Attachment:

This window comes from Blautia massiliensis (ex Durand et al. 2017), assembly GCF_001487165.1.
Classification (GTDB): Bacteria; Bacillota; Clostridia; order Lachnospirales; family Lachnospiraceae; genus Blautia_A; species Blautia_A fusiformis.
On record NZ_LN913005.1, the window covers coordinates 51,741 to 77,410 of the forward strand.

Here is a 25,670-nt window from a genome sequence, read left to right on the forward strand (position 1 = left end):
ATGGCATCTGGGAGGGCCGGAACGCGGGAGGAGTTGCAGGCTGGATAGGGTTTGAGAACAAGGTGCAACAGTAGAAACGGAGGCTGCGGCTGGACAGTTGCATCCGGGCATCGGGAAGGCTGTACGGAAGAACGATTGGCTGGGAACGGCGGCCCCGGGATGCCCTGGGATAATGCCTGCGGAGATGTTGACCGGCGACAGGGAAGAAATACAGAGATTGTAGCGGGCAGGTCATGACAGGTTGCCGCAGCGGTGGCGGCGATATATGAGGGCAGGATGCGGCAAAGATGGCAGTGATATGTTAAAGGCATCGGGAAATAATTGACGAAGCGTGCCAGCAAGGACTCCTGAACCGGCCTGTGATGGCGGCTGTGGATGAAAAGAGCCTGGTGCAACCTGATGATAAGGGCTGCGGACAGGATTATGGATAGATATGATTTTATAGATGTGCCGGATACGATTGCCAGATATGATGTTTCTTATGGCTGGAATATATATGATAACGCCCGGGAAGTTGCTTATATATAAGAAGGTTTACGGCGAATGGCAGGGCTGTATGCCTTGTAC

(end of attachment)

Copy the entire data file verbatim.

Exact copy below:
This window comes from Blautia massiliensis (ex Durand et al. 2017), assembly GCF_001487165.1.
Classification (GTDB): Bacteria; Bacillota; Clostridia; order Lachnospirales; family Lachnospiraceae; genus Blautia_A; species Blautia_A fusiformis.
On record NZ_LN913005.1, the window covers coordinates 51,741 to 77,410 of the forward strand.

Here is a 25,670-nt window from a genome sequence, read left to right on the forward strand (position 1 = left end):
ATGGCATCTGGGAGGGCCGGAACGCGGGAGGAGTTGCAGGCTGGATAGGGTTTGAGAACAAGGTGCAACAGTAGAAACGGAGGCTGCGGCTGGACAGTTGCATCCGGGCATCGGGAAGGCTGTACGGAAGAACGATTGGCTGGGAACGGCGGCCCCGGGATGCCCTGGGATAATGCCTGCGGAGATGTTGACCGGCGACAGGGAAGAAATACAGAGATTGTAGCGGGCAGGTCATGACAGGTTGCCGCAGCGGTGGCGGCGATATATGAGGGCAGGATGCGGCAAAGATGGCAGTGATATGTTAAAGGCATCGGGAAATAATTGACGAAGCGTGCCAGCAAGGACTCCTGAACCGGCCTGTGATGGCGGCTGTGGATGAAAAGAGCCTGGTGCAACCTGATGATAAGGGCTGCGGACAGGATTATGGATAGATATGATTTTATAGATGTGCCGGATACGATTGCCAGATATGATGTTTCTTATGGCTGGAATATATATGATAACGCCCGGGAAGTTGCTTATATATAAGAAGGTTTACGGCGAATGGCAGGGCTGTATGCCTTGTAC